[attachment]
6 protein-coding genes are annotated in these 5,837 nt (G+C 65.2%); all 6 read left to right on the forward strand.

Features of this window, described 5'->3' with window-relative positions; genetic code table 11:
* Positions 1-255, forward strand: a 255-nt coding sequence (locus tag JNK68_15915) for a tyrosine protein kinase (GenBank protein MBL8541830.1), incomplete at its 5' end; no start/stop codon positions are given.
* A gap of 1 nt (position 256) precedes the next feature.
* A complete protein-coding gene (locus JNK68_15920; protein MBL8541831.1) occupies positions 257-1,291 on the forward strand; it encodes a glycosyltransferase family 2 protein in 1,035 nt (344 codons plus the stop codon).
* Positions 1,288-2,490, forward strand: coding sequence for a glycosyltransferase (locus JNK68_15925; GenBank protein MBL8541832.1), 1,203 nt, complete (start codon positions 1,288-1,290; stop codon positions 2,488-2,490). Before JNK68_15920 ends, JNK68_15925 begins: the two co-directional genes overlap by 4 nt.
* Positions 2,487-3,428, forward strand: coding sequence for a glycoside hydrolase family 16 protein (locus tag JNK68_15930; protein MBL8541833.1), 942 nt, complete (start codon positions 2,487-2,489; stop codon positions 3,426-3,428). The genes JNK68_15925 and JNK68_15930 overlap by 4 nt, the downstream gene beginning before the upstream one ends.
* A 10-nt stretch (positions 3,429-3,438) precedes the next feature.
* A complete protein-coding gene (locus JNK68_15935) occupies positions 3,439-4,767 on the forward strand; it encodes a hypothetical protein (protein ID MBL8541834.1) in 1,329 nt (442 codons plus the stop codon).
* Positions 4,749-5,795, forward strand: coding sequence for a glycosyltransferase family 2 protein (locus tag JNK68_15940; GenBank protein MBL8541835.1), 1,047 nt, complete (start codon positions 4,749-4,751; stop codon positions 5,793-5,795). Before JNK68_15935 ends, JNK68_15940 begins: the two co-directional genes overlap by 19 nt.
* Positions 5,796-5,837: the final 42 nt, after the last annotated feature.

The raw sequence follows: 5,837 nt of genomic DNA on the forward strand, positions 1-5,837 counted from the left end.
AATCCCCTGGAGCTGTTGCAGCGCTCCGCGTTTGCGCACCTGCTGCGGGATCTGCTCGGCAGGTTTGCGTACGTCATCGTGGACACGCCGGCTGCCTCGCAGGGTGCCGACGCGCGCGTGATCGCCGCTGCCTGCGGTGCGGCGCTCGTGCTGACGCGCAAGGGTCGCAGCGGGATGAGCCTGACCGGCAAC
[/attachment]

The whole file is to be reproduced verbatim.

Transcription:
6 protein-coding genes are annotated in these 5,837 nt (G+C 65.2%); all 6 read left to right on the forward strand.

Features of this window, described 5'->3' with window-relative positions; genetic code table 11:
* Positions 1-255, forward strand: a 255-nt coding sequence (locus tag JNK68_15915) for a tyrosine protein kinase (GenBank protein MBL8541830.1), incomplete at its 5' end; no start/stop codon positions are given.
* A gap of 1 nt (position 256) precedes the next feature.
* A complete protein-coding gene (locus JNK68_15920; protein MBL8541831.1) occupies positions 257-1,291 on the forward strand; it encodes a glycosyltransferase family 2 protein in 1,035 nt (344 codons plus the stop codon).
* Positions 1,288-2,490, forward strand: coding sequence for a glycosyltransferase (locus JNK68_15925; GenBank protein MBL8541832.1), 1,203 nt, complete (start codon positions 1,288-1,290; stop codon positions 2,488-2,490). Before JNK68_15920 ends, JNK68_15925 begins: the two co-directional genes overlap by 4 nt.
* Positions 2,487-3,428, forward strand: coding sequence for a glycoside hydrolase family 16 protein (locus tag JNK68_15930; protein MBL8541833.1), 942 nt, complete (start codon positions 2,487-2,489; stop codon positions 3,426-3,428). The genes JNK68_15925 and JNK68_15930 overlap by 4 nt, the downstream gene beginning before the upstream one ends.
* A 10-nt stretch (positions 3,429-3,438) precedes the next feature.
* A complete protein-coding gene (locus JNK68_15935) occupies positions 3,439-4,767 on the forward strand; it encodes a hypothetical protein (protein ID MBL8541834.1) in 1,329 nt (442 codons plus the stop codon).
* Positions 4,749-5,795, forward strand: coding sequence for a glycosyltransferase family 2 protein (locus tag JNK68_15940; GenBank protein MBL8541835.1), 1,047 nt, complete (start codon positions 4,749-4,751; stop codon positions 5,793-5,795). Before JNK68_15935 ends, JNK68_15940 begins: the two co-directional genes overlap by 19 nt.
* Positions 5,796-5,837: the final 42 nt, after the last annotated feature.

The raw sequence follows: 5,837 nt of genomic DNA on the forward strand, positions 1-5,837 counted from the left end.
AATCCCCTGGAGCTGTTGCAGCGCTCCGCGTTTGCGCACCTGCTGCGGGATCTGCTCGGCAGGTTTGCGTACGTCATCGTGGACACGCCGGCTGCCTCGCAGGGTGCCGACGCGCGCGTGATCGCCGCTGCCTGCGGTGCGGCGCTCGTGCTGACGCGCAAGGGTCGCAGCGGGATGAGCCTGACCGGCAAC